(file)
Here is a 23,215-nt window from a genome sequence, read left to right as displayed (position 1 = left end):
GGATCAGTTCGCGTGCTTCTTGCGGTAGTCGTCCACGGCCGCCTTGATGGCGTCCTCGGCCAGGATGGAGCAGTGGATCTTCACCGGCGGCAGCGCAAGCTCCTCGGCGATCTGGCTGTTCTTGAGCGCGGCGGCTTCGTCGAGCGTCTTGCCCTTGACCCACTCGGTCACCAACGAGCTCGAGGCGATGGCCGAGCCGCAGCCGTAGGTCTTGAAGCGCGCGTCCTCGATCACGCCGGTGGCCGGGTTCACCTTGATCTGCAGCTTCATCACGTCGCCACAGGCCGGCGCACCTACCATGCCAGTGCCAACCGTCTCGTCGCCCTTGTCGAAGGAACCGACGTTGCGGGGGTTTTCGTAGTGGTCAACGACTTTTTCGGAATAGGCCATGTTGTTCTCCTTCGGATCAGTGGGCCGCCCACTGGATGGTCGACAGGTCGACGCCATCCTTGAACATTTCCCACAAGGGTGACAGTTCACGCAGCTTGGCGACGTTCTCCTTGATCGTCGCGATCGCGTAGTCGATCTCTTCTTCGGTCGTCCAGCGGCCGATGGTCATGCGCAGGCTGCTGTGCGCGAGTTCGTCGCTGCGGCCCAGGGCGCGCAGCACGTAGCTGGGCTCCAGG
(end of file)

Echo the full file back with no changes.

Here is a 23,215-nt window from a genome sequence, read left to right as displayed (position 1 = left end):
GGATCAGTTCGCGTGCTTCTTGCGGTAGTCGTCCACGGCCGCCTTGATGGCGTCCTCGGCCAGGATGGAGCAGTGGATCTTCACCGGCGGCAGCGCAAGCTCCTCGGCGATCTGGCTGTTCTTGAGCGCGGCGGCTTCGTCGAGCGTCTTGCCCTTGACCCACTCGGTCACCAACGAGCTCGAGGCGATGGCCGAGCCGCAGCCGTAGGTCTTGAAGCGCGCGTCCTCGATCACGCCGGTGGCCGGGTTCACCTTGATCTGCAGCTTCATCACGTCGCCACAGGCCGGCGCACCTACCATGCCAGTGCCAACCGTCTCGTCGCCCTTGTCGAAGGAACCGACGTTGCGGGGGTTTTCGTAGTGGTCAACGACTTTTTCGGAATAGGCCATGTTGTTCTCCTTCGGATCAGTGGGCCGCCCACTGGATGGTCGACAGGTCGACGCCATCCTTGAACATTTCCCACAAGGGTGACAGTTCACGCAGCTTGGCGACGTTCTCCTTGATCGTCGCGATCGCGTAGTCGATCTCTTCTTCGGTCGTCCAGCGGCCGATGGTCATGCGCAGGCTGCTGTGCGCGAGTTCGTCGCTGCGGCCCAGGGCGCGCAGCACGTAGCTGGGCTCCAGG